The Owner-Builder Network

Laminate flooring – a saga of smoke, noise and frustration

It seems obvious, doesn’t it? Laminate? Well, to cut laminate you use the finest tooth blade you can get and I had almost 200 m2 of flooring to get down. So when I started cutting my Formica brand flooring and discovered my (not so sharp) 60 tooth blade was grinding through the 10mm boards, I invested immediately in a quality 80 tooth blade.

This end result was a long way off!
This end result was a long way off!

Hmmmm… a terrifyingly short time later, my $55 investment was literally burning its way through the boards. My first call, of course, was to Formica. I might as well have been asking how to bake a cake – they didn’t have the faintest idea what should be used to cut the boards. Que?

A quick call to world # 1 blade maker, Irwin, confirmed that, yes, I needed TCT and kerf. The smoking blade had both! The suggestion from their resident expert was that I try a 100 tooth blade and keep it lubricated.

Off I went to my local tool specialist and duly invested $75 – this time on the best blade Irwin offered and another $10 on a stick of Mother Nature’s finest beeswax. No more than twenty cuts later, Irwin’s best was starting to smoke too! And let me clarify one thing, these boards were only 116mm wide!

Narrow board laminate flooring showing a typical 'click' connection.
Narrow board laminate flooring showing a typical ‘click’ connection.


Over to Bosch and another $75 investment, this time in a 96 tooth triple chip blade. Surely, this would do the job. Yet again, we were burning our way through the boards within a very short time.

What to do? That was three blades and better than $200 and no more than 30m2 of flooring laid. My budget didn’t allow for $1,500 in blades so I called a sharpening service. Shock! Horror! The quote to sharpen the blades was only marginally less than buying them new!

I called my local tool shop. They called Carba-Tec. Surely they would have a solution. They didn’t!

We decided to persevere with the 96 toother as long as possible. Let me tell you, that wasn’t long. We put the 100 tooth Irwin back in and used that until there was more smoke than sawdust. Finally, it was down to the 80 tooth again. Imagination, or was it really lasting longer than the 100 and 96 teeth blades? Not a lot longer, but definitely longer.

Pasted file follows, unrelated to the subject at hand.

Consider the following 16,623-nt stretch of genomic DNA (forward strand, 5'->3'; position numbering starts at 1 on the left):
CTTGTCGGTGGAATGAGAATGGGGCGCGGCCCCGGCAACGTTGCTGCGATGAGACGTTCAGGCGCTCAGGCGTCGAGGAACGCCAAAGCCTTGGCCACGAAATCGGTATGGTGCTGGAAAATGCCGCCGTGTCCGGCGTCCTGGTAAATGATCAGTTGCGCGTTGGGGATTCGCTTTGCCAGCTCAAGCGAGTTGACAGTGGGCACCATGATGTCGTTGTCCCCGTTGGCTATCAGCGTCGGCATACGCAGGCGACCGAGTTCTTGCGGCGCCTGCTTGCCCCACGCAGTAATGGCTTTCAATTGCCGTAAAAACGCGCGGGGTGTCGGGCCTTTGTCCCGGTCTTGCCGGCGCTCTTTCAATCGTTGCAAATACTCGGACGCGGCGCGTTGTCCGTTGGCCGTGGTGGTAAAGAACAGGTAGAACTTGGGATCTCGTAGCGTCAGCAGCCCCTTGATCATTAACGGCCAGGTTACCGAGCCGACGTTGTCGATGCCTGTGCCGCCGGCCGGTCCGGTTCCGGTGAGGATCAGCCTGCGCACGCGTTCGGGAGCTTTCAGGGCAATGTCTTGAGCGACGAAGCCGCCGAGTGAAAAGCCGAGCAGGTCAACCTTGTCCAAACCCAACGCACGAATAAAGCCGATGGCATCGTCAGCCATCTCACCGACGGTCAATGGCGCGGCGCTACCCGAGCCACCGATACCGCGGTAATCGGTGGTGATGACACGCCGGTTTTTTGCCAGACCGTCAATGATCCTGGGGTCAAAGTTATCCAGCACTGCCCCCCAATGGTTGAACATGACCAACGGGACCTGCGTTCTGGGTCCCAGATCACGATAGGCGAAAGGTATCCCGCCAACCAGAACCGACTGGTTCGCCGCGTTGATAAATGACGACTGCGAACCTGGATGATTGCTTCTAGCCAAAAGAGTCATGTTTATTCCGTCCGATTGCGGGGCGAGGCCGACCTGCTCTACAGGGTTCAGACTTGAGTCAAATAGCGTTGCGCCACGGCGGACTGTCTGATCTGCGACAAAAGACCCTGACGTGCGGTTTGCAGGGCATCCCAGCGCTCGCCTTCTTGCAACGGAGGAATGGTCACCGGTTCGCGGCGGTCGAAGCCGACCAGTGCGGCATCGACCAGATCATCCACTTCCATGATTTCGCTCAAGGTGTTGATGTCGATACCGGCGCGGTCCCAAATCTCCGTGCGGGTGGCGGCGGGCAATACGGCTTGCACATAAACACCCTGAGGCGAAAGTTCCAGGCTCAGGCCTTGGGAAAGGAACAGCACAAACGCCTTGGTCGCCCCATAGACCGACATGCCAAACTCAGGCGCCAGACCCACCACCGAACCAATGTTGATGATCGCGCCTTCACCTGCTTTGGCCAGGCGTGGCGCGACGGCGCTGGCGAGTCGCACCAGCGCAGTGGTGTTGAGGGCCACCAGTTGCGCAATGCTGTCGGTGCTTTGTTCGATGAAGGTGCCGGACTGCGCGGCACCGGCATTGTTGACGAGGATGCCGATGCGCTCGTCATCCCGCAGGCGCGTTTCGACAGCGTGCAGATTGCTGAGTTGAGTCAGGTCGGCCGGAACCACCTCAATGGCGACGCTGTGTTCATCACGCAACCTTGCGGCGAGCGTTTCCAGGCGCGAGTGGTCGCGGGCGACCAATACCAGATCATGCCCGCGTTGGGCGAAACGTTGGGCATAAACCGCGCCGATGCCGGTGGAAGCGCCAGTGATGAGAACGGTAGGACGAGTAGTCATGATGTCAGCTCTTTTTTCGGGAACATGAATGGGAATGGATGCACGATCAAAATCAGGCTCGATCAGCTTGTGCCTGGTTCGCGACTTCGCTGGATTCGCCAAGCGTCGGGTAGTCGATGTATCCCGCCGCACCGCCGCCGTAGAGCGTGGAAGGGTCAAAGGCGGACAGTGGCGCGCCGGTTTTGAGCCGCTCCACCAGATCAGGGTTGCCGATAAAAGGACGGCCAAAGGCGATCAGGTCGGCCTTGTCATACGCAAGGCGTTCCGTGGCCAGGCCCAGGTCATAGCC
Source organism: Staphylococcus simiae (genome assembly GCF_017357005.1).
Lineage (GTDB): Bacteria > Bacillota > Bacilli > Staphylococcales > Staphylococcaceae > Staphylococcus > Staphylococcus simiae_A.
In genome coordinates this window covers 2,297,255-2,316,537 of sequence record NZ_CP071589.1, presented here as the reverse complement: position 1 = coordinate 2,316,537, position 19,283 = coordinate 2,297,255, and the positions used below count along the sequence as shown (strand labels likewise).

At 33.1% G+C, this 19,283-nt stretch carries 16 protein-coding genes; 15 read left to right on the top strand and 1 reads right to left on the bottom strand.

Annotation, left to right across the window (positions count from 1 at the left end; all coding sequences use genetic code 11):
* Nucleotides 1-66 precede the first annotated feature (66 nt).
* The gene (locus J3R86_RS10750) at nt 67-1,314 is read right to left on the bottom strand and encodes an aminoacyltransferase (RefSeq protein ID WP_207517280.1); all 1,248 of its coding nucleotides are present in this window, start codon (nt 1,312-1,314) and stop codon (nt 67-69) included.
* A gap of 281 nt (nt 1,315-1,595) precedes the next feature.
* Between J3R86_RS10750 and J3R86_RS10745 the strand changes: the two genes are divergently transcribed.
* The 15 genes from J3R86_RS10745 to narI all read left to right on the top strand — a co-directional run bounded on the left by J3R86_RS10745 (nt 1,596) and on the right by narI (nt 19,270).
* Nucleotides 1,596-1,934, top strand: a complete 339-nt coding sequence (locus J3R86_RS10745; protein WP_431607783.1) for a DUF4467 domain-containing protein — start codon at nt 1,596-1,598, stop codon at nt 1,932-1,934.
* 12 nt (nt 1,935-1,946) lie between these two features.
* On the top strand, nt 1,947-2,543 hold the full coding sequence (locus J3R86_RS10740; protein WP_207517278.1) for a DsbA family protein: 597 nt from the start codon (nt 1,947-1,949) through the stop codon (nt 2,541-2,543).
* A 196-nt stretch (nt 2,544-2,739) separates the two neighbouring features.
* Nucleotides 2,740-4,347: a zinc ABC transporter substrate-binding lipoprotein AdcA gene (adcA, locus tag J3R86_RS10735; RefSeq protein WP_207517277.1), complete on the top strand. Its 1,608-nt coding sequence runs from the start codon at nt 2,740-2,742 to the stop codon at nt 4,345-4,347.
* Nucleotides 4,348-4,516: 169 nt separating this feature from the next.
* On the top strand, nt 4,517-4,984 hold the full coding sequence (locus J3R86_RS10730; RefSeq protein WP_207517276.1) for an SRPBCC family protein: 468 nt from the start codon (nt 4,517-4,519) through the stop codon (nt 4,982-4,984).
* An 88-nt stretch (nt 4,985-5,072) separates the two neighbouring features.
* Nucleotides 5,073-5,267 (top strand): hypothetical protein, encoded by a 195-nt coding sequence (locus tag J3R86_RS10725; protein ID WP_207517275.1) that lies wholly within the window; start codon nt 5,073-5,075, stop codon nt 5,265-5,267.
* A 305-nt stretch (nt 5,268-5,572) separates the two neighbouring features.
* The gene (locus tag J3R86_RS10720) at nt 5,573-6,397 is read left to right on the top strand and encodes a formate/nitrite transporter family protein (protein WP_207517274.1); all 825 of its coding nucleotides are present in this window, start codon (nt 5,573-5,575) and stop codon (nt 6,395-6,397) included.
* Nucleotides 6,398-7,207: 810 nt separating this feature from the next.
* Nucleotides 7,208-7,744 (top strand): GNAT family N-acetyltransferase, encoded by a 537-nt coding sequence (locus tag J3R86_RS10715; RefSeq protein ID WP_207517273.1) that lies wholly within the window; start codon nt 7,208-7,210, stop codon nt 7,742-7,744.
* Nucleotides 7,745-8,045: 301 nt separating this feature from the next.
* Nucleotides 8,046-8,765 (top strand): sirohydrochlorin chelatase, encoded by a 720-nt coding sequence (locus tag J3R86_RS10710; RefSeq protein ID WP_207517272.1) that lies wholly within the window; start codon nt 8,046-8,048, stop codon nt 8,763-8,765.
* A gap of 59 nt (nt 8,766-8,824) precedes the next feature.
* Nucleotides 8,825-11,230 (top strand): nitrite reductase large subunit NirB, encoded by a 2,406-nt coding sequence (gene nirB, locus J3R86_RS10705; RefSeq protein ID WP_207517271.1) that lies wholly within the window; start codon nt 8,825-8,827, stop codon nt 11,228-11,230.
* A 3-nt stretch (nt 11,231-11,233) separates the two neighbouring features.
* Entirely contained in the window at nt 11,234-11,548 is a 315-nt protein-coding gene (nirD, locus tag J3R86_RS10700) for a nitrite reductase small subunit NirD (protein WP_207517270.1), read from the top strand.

The chippie I was working with suggested we try his 60 tooth blade – it was well used but still had a reasonable edge on it. Neither of us expected it to last long and we weren’t disappointed BUT, it had cut as many boards as the new 100 tooth blade had before we discarded it!

Was this a ‘light bulb moment’? As counter-intuitive as it seemed, I went and bought a new 40 tooth TCT blade. You guessed it… although it was getting pretty tired at the end, a $25 blade saw us through the entire job.

Ah yes, but what about chipping, I hear you ask. In fact, chipping was almost non-existent up until the very end of the job when it started to become obvious. But even then, chips were less than 2 – 3mm and easily hidden under the skirting.

So there you have it… less is more. An inexpensive (quality) 40 tooth TCT blade is the correct blade for the job. But don’t bother asking the experts. They haven’t got a clue.

Don’t know what laminate flooring is?

A laminate floor is a manufactured flooring made by fusing several layers of materials into a single board.

The common components of all laminate flooring
The common components of all laminate flooring

The central layer of the board is almost always high density fibreboard, but sometimes only medium density fibreboard (MDF) is used. Better quality boards are moisture resistant but are never recommended for wet area use.